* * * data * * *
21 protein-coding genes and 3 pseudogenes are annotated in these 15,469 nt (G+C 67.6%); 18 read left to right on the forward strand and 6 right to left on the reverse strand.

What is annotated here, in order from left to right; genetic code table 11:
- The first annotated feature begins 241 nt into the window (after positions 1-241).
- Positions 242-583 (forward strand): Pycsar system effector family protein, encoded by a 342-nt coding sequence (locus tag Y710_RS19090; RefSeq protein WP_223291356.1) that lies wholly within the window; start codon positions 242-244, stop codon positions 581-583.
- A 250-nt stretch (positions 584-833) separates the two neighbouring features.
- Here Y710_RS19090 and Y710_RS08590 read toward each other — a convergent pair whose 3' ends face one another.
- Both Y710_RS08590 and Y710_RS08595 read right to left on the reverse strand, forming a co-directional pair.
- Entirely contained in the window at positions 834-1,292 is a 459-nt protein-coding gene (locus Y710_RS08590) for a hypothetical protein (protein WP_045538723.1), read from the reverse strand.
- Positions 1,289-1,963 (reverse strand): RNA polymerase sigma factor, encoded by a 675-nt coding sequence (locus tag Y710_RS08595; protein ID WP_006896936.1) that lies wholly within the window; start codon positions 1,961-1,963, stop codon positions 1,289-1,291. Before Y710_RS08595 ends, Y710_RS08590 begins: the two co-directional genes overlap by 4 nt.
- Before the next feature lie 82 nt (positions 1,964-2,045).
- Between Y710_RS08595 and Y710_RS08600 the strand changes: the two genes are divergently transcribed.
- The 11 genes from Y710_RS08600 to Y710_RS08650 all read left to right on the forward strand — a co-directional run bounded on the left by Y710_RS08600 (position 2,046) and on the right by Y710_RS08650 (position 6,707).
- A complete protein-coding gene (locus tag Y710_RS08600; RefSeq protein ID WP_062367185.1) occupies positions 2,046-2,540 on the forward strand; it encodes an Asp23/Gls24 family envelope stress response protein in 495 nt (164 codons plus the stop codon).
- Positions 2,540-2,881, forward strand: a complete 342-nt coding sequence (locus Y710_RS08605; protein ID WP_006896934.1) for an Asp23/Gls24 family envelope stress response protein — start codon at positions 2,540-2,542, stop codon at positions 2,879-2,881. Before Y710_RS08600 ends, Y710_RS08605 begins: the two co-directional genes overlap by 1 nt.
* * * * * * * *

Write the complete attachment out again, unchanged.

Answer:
21 protein-coding genes and 3 pseudogenes are annotated in these 15,469 nt (G+C 67.6%); 18 read left to right on the forward strand and 6 right to left on the reverse strand.

What is annotated here, in order from left to right; genetic code table 11:
- The first annotated feature begins 241 nt into the window (after positions 1-241).
- Positions 242-583 (forward strand): Pycsar system effector family protein, encoded by a 342-nt coding sequence (locus tag Y710_RS19090; RefSeq protein WP_223291356.1) that lies wholly within the window; start codon positions 242-244, stop codon positions 581-583.
- A 250-nt stretch (positions 584-833) separates the two neighbouring features.
- Here Y710_RS19090 and Y710_RS08590 read toward each other — a convergent pair whose 3' ends face one another.
- Both Y710_RS08590 and Y710_RS08595 read right to left on the reverse strand, forming a co-directional pair.
- Entirely contained in the window at positions 834-1,292 is a 459-nt protein-coding gene (locus Y710_RS08590) for a hypothetical protein (protein WP_045538723.1), read from the reverse strand.
- Positions 1,289-1,963 (reverse strand): RNA polymerase sigma factor, encoded by a 675-nt coding sequence (locus tag Y710_RS08595; protein ID WP_006896936.1) that lies wholly within the window; start codon positions 1,961-1,963, stop codon positions 1,289-1,291. Before Y710_RS08595 ends, Y710_RS08590 begins: the two co-directional genes overlap by 4 nt.
- Before the next feature lie 82 nt (positions 1,964-2,045).
- Between Y710_RS08595 and Y710_RS08600 the strand changes: the two genes are divergently transcribed.
- The 11 genes from Y710_RS08600 to Y710_RS08650 all read left to right on the forward strand — a co-directional run bounded on the left by Y710_RS08600 (position 2,046) and on the right by Y710_RS08650 (position 6,707).
- A complete protein-coding gene (locus tag Y710_RS08600; RefSeq protein ID WP_062367185.1) occupies positions 2,046-2,540 on the forward strand; it encodes an Asp23/Gls24 family envelope stress response protein in 495 nt (164 codons plus the stop codon).
- Positions 2,540-2,881, forward strand: a complete 342-nt coding sequence (locus Y710_RS08605; protein ID WP_006896934.1) for an Asp23/Gls24 family envelope stress response protein — start codon at positions 2,540-2,542, stop codon at positions 2,879-2,881. Before Y710_RS08600 ends, Y710_RS08605 begins: the two co-directional genes overlap by 1 nt.